“The reason there are not more people using private hospitals is very simple,” Cortés said. “Because paying Social Security is obligatory … People can’t choose where to put this money. So if you want other insurance, you have to pay Social Security, plus that other insurance. The mentality is, ‘If this Social Security is required, I am going to take advantage of it.’”
Like many other Costa Ricans, Edwin Ramírez combines the services.
“I always use the public system,” said Ramírez, who recently underwent surgery at the public CalderónGuardiaHospital in San José. “But for more significant procedures or medical advice, I will get a second opinion at the private LaCatólicaHospital in Moravia (a northern suburb of San José).”
Many doctors also divide their time between the two systems.
Danilo González, a private physician in Escazú, spent 15 years in the public system. Some of his colleagues, he said, spend the mornings working in the public hospitals and the afternoons seeing patients in their private practices.
“They are between two worlds,” he said. “They want to work in a public hospital because it offers more opportunity to practice, more experience and more patients. A private hospital offers fewer patients, but much more income.”
González estimates that a physician working in a public hospital makes $1,500 monthly, while in a private hospital that same doctor can make $10,000 per month. Although the split shift promotes integration and shared experiences, it also has some drawbacks.
“Personally, I think it is very difficult to mix the two jobs,” González said. “Doctors have to work eight hours in a public hospital, and later, when they are tired, they go to work in a private hospital.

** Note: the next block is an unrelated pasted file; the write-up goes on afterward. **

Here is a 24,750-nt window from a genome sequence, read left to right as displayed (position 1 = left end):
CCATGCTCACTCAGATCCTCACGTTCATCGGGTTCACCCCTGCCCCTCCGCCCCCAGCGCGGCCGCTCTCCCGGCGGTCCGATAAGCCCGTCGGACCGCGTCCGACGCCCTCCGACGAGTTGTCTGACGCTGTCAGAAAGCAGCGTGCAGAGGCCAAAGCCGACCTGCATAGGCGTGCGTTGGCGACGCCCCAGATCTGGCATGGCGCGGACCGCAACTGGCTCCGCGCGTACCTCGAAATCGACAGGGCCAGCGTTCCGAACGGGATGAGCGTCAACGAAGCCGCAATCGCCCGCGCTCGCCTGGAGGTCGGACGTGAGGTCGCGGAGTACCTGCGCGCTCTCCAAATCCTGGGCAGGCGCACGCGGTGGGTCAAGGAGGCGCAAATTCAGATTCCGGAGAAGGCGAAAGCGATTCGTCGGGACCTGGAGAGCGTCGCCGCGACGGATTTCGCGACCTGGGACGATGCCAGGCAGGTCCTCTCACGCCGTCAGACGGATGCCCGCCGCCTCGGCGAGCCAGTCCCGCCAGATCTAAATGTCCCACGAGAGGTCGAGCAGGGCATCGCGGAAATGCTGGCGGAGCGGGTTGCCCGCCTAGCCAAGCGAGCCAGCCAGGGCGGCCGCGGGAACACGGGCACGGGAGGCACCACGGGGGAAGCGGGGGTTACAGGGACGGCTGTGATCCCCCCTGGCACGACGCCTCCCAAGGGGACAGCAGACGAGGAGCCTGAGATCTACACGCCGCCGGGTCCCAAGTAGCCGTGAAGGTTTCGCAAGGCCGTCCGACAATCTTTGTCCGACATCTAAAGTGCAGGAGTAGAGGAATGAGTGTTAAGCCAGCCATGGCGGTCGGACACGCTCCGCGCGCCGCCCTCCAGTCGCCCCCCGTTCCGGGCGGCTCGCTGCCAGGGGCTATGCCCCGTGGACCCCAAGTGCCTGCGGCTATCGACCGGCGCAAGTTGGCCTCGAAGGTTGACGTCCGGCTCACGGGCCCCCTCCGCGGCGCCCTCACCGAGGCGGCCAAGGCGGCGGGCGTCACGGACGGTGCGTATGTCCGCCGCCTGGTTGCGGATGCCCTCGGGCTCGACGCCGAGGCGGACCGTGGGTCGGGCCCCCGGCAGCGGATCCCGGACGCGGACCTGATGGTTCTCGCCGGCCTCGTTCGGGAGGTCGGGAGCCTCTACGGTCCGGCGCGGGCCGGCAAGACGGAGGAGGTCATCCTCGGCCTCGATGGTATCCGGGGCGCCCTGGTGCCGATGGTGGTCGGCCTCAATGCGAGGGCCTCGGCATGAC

“But, there is another problem. What happens when a patient from a doctor’s private practice calls when the doctor is on a shift in the public hospital? Because they are in the public hospital, they can’t leave to attend that person.”
Of the 1,500 doctors who work at Hospital Clínica Bíblica, only 300 of them work exclusively in private care. The rest divide their time between the two sectors. Asked why more doctors don’t work exclusively in private care, Cortés said that it is a competitive position.
“Not everyone can work in the private sector because there is not the volume of patients,” he said.
For many Costa Ricans, the quality of care offered by both public and private hospitals is comparable. Private doctors and administrators readily agree.
“Why is the quality of service in the public hospital excellent? Because it’s a teaching hospital,” said González. “There are many academics who have been studying medicine for years. There is also a high volume of patients, which exposes doctors to many cases.”
Cortés said the major differences are reduced wait time, accessibility to doctors (private care physicians often give their cell phone numbers to patients) and infrastructure. Some say that the quality of care is no different than that offered in the United States.
“The doctors who work here – the great majority (90 percent) – graduated from U.S. colleges and universities,” said Osborne. “They had additional practicums in the U.S. So there is really no difference between the education of the doctors here and in the U.S. Also, the infrastructure is equal or better than that in the U.S. We are accredited with international institutions, and many of our protocols are the same.”
One factor that definitely differentiates Costa Rica’s system from that of its northern neighbor – and a factor which makes the cost of caregiving more competitive here – is the relative lack of lawsuits brought against doctors for alleged malpractice.
“Doctors here do not need to buy insurance on top of insurance on top of insurance to protect themselves,” Osborne said.
Paying for Private Care